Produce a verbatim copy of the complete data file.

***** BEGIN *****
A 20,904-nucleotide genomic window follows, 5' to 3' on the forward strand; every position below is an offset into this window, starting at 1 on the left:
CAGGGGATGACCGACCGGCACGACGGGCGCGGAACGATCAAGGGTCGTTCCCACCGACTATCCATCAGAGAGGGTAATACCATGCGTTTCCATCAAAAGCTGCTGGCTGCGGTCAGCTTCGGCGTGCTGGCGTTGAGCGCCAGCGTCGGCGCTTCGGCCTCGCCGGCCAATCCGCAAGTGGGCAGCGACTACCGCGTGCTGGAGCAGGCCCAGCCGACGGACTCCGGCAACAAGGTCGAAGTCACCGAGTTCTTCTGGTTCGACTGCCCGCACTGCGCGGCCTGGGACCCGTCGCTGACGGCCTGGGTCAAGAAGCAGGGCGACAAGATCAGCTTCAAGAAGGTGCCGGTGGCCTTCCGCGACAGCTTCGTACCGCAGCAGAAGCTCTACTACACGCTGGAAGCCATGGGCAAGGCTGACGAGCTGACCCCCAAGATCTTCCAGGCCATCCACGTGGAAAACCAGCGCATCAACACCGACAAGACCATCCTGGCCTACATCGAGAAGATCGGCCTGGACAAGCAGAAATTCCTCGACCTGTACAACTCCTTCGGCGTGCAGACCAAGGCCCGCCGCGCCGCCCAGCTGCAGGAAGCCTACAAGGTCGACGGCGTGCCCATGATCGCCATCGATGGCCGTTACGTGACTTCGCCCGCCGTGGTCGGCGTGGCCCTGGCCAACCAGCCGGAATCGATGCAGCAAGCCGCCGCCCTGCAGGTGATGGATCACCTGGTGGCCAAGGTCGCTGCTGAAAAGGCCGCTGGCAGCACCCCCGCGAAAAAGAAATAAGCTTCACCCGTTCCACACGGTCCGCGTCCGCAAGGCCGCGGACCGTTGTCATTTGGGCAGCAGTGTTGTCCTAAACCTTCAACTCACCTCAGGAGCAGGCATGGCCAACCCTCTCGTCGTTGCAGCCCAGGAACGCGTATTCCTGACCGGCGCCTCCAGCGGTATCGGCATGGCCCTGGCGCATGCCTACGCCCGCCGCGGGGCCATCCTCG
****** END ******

A 20,904-nucleotide genomic window follows, 5' to 3' on the forward strand; every position below is an offset into this window, starting at 1 on the left:
CAGGGGATGACCGACCGGCACGACGGGCGCGGAACGATCAAGGGTCGTTCCCACCGACTATCCATCAGAGAGGGTAATACCATGCGTTTCCATCAAAAGCTGCTGGCTGCGGTCAGCTTCGGCGTGCTGGCGTTGAGCGCCAGCGTCGGCGCTTCGGCCTCGCCGGCCAATCCGCAAGTGGGCAGCGACTACCGCGTGCTGGAGCAGGCCCAGCCGACGGACTCCGGCAACAAGGTCGAAGTCACCGAGTTCTTCTGGTTCGACTGCCCGCACTGCGCGGCCTGGGACCCGTCGCTGACGGCCTGGGTCAAGAAGCAGGGCGACAAGATCAGCTTCAAGAAGGTGCCGGTGGCCTTCCGCGACAGCTTCGTACCGCAGCAGAAGCTCTACTACACGCTGGAAGCCATGGGCAAGGCTGACGAGCTGACCCCCAAGATCTTCCAGGCCATCCACGTGGAAAACCAGCGCATCAACACCGACAAGACCATCCTGGCCTACATCGAGAAGATCGGCCTGGACAAGCAGAAATTCCTCGACCTGTACAACTCCTTCGGCGTGCAGACCAAGGCCCGCCGCGCCGCCCAGCTGCAGGAAGCCTACAAGGTCGACGGCGTGCCCATGATCGCCATCGATGGCCGTTACGTGACTTCGCCCGCCGTGGTCGGCGTGGCCCTGGCCAACCAGCCGGAATCGATGCAGCAAGCCGCCGCCCTGCAGGTGATGGATCACCTGGTGGCCAAGGTCGCTGCTGAAAAGGCCGCTGGCAGCACCCCCGCGAAAAAGAAATAAGCTTCACCCGTTCCACACGGTCCGCGTCCGCAAGGCCGCGGACCGTTGTCATTTGGGCAGCAGTGTTGTCCTAAACCTTCAACTCACCTCAGGAGCAGGCATGGCCAACCCTCTCGTCGTTGCAGCCCAGGAACGCGTATTCCTGACCGGCGCCTCCAGCGGTATCGGCATGGCCCTGGCGCATGCCTACGCCCGCCGCGGGGCCATCCTCG